Riccardo Audisio and Yago Goicoechea met at university in Milan after Goicoechea moved there from Argentina. “It was super random,” Goiocoechea said of the duo’s decision to move to Dubai in 2012 to launch Taller Marmo. “We knew we were going to leave the school to do the brand, but we didn’t have an idea where. It was 2012 and Europe didn’t sound good to us. We visited Dubai as tourists and we then said ‘why not?’ Dubai has something that not a lot of cities have, which is this insane pursuit for the new. Everything under construction everywhere. It is multicultural but not in the classic Western way. Somedays it feels like Miami with the vibe of Las Vegas. We love it.”
Though they’re based in Dubai, they spend half the year back in Italy for production. “We manufacture in a quiet town in Piedmont, in northern Italy, in a small laboratory where the owner and head seamstress is a 68-year old Sicilian woman [who has been sewing] since she was six years old.” The designers take real pride in the craftsmen and artisans they work with; all the hardware on their garments are made in the same town by a mother-son jewelry duo called Soldani & Bianchi, and last February, the company launched a project called “Slowfashionfast” to highlight the stories of their partners.
Here, we highlight theirs.
Why did you launch Taller Marmo?
At that moment, we felt that everything was too much about marketing and there was not an honest interest for the craft itself from young brands. We wanted to create a brand that makes people fall in love with what they are wearing. Those kind of fabulous, quality pieces that our grandmothers had in their wardrobes. At the same time, moving and launching Taller Marmo in Dubai influenced us a lot, and since then, we wanted the brand to be this sort of cultural bridge between East and West.
What do you perceive to be “an honest interest for the craft?”
The desire to build something that lasts, using and preserving crafts and materials that are gradually disappearing or, at the same time, employing new techniques and working with young craftsmen.
How did you meet some of your craftsmen?
I remember the first couple of times I visited Riccardo’s hometown, he told me about how good the hardware craftsmen were and that his father bought something for his mother there. So for our first look book, when we were 19 years old, we wanted to style with their jewelry. We asked them and they called their best clients to lend us the best pieces. I think it is one of the best memories I have: We ended up exiting the place super scared that something could happen to us because we had our coat pockets fully loaded with uninsured dragons and huge rings made from gold and stones. A couple of seasons later, we asked them to make our hardware.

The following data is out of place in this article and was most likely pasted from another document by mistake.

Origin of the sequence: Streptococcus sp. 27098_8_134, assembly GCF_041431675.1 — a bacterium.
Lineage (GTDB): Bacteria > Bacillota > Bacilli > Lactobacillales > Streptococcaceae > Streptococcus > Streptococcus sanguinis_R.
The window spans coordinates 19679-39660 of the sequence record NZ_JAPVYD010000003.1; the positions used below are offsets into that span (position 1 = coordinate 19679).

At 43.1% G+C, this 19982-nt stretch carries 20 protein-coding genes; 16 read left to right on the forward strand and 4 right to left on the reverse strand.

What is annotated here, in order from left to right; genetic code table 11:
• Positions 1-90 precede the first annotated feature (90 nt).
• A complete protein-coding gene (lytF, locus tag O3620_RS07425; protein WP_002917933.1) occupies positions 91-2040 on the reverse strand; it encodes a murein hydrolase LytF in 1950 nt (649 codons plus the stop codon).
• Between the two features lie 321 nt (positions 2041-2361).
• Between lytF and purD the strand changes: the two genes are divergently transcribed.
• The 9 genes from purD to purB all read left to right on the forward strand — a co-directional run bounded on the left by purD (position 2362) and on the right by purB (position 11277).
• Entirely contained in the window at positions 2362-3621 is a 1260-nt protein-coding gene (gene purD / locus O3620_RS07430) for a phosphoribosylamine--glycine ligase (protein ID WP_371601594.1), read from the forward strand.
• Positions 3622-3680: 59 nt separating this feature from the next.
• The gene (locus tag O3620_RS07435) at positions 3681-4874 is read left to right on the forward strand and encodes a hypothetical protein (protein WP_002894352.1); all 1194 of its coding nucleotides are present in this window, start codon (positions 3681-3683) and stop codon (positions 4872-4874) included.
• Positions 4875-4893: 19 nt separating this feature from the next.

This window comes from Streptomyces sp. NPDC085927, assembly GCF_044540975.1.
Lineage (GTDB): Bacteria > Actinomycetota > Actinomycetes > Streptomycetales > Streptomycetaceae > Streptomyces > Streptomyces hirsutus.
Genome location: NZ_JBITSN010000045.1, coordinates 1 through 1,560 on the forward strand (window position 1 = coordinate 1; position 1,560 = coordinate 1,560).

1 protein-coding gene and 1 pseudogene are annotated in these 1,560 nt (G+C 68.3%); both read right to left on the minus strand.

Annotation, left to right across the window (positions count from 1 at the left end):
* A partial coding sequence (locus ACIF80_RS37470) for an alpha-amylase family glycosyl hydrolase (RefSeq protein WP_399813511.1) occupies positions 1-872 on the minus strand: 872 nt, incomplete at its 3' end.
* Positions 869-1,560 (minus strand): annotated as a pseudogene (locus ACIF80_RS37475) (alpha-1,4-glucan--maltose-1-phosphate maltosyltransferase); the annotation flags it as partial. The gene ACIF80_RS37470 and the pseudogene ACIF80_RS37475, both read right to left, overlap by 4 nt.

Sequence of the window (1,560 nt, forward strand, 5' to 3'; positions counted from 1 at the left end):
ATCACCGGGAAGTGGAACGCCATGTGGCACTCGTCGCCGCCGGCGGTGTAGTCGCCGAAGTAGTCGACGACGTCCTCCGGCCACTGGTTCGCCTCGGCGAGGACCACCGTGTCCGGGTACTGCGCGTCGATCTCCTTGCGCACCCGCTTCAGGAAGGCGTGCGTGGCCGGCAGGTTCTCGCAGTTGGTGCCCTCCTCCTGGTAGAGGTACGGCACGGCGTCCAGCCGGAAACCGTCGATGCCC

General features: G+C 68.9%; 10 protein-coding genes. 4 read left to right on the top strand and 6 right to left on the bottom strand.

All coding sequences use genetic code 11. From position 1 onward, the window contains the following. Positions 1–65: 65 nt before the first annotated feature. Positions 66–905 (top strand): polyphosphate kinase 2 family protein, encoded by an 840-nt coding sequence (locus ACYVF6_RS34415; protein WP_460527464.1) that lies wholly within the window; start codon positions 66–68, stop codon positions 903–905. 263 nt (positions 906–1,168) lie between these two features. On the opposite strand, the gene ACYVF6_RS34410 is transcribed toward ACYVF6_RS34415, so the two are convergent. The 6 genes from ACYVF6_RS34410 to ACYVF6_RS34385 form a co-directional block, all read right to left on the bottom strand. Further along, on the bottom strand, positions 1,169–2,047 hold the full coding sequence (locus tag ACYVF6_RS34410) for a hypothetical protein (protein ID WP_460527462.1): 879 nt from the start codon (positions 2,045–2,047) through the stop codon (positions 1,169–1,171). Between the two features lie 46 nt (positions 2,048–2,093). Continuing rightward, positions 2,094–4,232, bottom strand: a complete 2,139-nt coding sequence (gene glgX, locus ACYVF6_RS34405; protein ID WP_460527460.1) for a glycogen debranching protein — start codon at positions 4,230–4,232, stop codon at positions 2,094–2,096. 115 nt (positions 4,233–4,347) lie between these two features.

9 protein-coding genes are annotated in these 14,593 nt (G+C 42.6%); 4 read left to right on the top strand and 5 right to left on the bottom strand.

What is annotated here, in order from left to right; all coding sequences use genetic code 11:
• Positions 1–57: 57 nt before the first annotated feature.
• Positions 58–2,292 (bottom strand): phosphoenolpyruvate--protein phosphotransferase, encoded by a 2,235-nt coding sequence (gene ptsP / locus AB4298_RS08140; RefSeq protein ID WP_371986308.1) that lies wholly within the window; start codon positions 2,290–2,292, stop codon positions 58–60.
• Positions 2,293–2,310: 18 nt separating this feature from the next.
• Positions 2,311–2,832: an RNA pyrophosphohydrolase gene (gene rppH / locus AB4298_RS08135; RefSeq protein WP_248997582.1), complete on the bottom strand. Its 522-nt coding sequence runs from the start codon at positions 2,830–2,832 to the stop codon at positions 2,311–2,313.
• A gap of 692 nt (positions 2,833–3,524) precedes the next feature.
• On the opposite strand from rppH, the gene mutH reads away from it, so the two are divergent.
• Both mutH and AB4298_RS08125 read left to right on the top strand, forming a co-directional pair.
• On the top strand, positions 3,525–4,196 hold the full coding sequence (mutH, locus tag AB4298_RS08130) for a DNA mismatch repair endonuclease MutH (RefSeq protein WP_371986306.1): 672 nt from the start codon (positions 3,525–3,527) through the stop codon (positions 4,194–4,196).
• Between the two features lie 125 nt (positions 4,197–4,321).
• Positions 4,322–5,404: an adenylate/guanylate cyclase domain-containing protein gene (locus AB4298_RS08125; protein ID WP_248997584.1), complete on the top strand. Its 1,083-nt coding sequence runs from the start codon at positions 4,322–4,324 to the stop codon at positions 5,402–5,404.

What’s the hardest part of working together?
Because we come from different backgrounds, we have completely different world of references to look at. Later we understood that was a big part of what makes our collection interesting to people. In addition to that, since 2013 we lived all the 365 days of the year together, so that was quite challenging at the beginning too.
Of being a young brand?
We are self-funded so the biggest challenge is to find the smartest way to establish ourselves and to spread the word until it becomes profitable.
Who do you aim to dress?
We design for a niche of cultured women who want to experiment with fashion without losing their femininity. Our clients simply want to feel chic and sleek and they come to us when they are looking for a statement piece that makes the outfit or a loose dress or a kaftan for an special occasion.
What are some your favorite pieces?
We love the jackets and trenches because of the work that goes into making them, it takes a lot of know-how so it is quite rewarding when we see our clients reacts positively.
Particularly, we are obsessed with the Nez jacket because it is made with the first jacquard we ever produced. It was developed from an illustration made in 1581 by Nakkas Osman who was chief miniaturist of the Ottoman Empire during the XVI century and it features two solid silver buttons made by Soldani & Bianchi. We also always say that a caftan is a good idea.
What advice do you have for a young person trying to start a brand?
There are so many brands around so probably the best advice we could give is to build a brand that carries your own fingerprint, your own method. It is the best way a brand can stand out nowadays.
Lookbook images courtesy of Taller Marmo.